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Eur Spine J. 2003 April; 12(2): 149–165.
Published online 2003 January 28. doi:  10.1007/s00586-002-0508-5
PMCID: PMC3784852

Low back pain: what is the long-term course? A review of studies of general patient populations

Abstract

It is often claimed that up to 90% of low back pain (LBP) episodes resolve spontaneously within 1 month. However, the literature in this area is confusing due to considerable variations regarding the exact definitions of LBP as well as recovery. Therefore, the claim – attractive as it might be to some – may not reflect reality. In order to investigate the long-term course of incident and prevalent cases of LBP, a systematic and critical literature review was undertaken. A comprehensive search of the topic was carried out utilizing both Medline and EMBASE databases. The Cochrane Library and the Danish Article Base were also screened. Journal articles following the course of LBP without any known intervention were included, regardless of study type. However, the population had to be representative of the general patient population and a follow-up of at least 12 months was a requirement. Data were extracted independently by two reviewers using a standard check list. The included articles were also independently assessed for quality by the same two reviewers before they were studied in relation to the course of LBP using various definitions of recovery. Thirty-six articles were included. The results of the review showed that the reported proportion of patients who still experienced pain after 12 months was 62% on average (range 42–75%), the percentage of patients sick-listed 6 months after inclusion into the study was 16% (range 3–40%), the percentage who experienced relapses of pain was 60% (range 44–78%), and the percentage who had relapses of work absence was 33% (range 26–37%). The mean reported prevalence of LBP in cases with previous episodes was 56% (range 14–93%), which compared with 22% (range 7–39%) for those without a prior history of LBP. The risk of LBP was consistently about twice as high for those with a history of LBP. The results of the review show that, despite the methodological variations and the lack of comparable definitions, the overall picture is that LBP does not resolve itself when ignored. Future research should include subgroup analyses and strive for a consensus regarding the precise definitions of LBP.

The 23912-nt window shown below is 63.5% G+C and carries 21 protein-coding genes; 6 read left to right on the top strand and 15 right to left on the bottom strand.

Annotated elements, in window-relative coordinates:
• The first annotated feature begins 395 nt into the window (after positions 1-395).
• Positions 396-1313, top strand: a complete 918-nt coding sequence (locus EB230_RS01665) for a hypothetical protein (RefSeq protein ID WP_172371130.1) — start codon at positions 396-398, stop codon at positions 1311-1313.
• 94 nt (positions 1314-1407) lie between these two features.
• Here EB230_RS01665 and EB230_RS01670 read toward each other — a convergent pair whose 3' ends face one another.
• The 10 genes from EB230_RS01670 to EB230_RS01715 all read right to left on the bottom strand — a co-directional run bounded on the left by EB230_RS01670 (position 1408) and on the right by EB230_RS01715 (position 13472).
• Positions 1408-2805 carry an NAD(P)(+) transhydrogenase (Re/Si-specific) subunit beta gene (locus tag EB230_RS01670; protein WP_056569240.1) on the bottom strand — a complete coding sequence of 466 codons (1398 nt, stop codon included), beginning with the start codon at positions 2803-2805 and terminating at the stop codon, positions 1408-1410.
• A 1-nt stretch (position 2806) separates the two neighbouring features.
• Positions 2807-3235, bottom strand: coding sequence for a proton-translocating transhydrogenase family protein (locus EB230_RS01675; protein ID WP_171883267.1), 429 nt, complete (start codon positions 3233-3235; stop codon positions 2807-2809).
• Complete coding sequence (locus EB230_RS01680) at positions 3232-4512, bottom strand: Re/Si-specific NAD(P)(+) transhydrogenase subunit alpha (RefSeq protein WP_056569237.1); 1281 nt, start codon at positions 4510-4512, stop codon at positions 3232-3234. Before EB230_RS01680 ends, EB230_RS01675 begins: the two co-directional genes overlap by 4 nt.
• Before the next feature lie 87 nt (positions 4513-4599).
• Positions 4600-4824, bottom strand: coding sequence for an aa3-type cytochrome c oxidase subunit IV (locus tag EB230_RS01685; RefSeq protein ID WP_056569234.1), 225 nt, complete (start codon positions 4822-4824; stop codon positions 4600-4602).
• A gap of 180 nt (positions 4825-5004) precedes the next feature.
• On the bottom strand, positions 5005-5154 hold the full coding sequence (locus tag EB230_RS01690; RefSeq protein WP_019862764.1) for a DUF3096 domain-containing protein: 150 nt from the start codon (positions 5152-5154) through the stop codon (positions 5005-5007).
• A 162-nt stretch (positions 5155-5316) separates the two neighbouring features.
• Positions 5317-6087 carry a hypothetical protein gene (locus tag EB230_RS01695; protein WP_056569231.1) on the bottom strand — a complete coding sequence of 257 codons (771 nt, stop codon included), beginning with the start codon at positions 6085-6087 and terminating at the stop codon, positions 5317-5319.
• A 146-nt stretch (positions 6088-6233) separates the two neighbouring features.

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Articles from European Spine Journal are provided here courtesy of Springer-Verlag